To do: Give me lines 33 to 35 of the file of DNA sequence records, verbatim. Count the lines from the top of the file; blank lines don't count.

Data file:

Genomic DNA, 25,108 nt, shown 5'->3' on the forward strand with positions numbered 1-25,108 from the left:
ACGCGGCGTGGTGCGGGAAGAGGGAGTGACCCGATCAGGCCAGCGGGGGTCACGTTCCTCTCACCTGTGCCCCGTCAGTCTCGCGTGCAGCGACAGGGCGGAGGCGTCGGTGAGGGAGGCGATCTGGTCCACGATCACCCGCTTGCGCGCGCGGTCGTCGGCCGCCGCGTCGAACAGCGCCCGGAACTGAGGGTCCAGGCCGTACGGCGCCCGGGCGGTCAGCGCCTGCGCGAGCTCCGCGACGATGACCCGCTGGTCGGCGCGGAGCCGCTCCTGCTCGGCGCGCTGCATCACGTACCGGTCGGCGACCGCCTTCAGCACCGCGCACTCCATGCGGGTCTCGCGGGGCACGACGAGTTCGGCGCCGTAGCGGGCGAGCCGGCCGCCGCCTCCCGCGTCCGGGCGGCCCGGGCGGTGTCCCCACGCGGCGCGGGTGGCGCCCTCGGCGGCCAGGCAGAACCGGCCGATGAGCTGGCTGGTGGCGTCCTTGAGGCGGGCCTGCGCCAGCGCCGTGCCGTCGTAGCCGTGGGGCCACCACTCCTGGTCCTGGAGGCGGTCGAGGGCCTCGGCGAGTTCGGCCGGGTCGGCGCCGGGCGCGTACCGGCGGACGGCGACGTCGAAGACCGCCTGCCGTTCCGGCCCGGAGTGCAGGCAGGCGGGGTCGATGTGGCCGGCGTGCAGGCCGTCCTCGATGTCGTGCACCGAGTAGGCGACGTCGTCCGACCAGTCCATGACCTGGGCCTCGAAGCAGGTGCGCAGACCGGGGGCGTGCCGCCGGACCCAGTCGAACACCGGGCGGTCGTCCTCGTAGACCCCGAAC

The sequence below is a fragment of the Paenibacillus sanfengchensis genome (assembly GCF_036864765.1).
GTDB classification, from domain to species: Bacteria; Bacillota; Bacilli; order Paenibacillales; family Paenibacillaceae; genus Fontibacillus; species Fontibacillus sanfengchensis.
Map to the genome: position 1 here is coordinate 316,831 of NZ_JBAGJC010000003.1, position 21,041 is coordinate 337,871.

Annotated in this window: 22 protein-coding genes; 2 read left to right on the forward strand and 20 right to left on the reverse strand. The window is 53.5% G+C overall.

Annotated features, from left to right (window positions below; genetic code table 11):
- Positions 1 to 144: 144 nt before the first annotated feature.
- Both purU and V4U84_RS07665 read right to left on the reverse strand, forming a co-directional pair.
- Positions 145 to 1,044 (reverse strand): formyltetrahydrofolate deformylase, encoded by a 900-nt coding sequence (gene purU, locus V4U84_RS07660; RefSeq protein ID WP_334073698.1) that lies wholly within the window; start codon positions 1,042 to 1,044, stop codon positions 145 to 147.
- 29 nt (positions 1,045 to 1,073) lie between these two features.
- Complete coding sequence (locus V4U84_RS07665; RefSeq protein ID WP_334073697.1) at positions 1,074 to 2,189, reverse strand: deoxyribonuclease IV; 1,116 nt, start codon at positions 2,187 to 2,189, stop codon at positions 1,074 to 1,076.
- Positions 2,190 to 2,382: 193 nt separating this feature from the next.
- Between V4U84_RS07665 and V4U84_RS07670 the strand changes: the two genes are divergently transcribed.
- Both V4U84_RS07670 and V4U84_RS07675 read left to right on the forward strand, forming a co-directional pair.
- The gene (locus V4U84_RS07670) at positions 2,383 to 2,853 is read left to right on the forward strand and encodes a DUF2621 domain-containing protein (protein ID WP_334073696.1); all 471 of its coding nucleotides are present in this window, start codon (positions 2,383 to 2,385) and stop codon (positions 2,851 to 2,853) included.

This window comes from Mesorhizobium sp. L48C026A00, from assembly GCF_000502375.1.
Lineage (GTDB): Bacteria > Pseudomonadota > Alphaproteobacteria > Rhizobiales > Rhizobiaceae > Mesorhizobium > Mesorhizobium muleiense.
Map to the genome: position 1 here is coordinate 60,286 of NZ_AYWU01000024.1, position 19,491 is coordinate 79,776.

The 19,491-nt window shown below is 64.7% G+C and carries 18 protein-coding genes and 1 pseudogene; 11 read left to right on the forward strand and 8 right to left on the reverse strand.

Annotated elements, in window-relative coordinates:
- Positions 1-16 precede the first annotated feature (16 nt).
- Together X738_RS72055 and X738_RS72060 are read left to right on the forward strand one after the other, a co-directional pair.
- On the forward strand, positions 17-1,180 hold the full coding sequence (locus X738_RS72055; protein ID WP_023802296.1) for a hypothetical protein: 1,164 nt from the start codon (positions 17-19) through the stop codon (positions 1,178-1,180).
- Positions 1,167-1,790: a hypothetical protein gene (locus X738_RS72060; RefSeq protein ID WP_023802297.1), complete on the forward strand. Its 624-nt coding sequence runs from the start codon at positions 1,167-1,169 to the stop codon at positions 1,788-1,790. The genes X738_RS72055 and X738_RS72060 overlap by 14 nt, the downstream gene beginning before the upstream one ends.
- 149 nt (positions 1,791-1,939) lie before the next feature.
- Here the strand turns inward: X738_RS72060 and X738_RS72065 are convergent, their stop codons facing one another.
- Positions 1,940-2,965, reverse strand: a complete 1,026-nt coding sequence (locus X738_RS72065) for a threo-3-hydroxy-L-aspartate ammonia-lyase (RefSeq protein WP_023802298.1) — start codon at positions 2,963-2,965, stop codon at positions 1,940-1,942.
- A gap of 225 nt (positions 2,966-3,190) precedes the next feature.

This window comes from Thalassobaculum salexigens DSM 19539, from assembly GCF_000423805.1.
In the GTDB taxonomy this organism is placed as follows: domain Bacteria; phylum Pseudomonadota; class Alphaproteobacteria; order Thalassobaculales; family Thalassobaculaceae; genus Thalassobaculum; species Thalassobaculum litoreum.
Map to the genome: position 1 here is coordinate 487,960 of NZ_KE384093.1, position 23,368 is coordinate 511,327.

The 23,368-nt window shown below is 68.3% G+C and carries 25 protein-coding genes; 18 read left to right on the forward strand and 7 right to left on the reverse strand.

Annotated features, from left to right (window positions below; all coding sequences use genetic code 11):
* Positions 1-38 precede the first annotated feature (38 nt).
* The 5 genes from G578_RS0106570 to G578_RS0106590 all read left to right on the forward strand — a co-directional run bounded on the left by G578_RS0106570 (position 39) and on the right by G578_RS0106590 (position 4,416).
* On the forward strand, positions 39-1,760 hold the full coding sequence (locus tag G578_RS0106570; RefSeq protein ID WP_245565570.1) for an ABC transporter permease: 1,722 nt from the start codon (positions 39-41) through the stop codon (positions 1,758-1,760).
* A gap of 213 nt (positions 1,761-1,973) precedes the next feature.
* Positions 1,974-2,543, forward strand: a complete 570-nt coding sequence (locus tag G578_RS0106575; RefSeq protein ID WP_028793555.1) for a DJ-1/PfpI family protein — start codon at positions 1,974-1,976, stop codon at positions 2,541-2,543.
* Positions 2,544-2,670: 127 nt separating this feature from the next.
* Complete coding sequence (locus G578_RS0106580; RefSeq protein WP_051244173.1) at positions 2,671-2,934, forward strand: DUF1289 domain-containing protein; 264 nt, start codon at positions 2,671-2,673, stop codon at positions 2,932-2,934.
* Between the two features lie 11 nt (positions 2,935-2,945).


The 23,368-nt window shown below is 68.3% G+C and carries 25 protein-coding genes; 18 read left to right on the forward strand and 7 right to left on the reverse strand.

Annotated features, from left to right (window positions below; all coding sequences use genetic code 11):
* Positions 1-38 precede the first annotated feature (38 nt).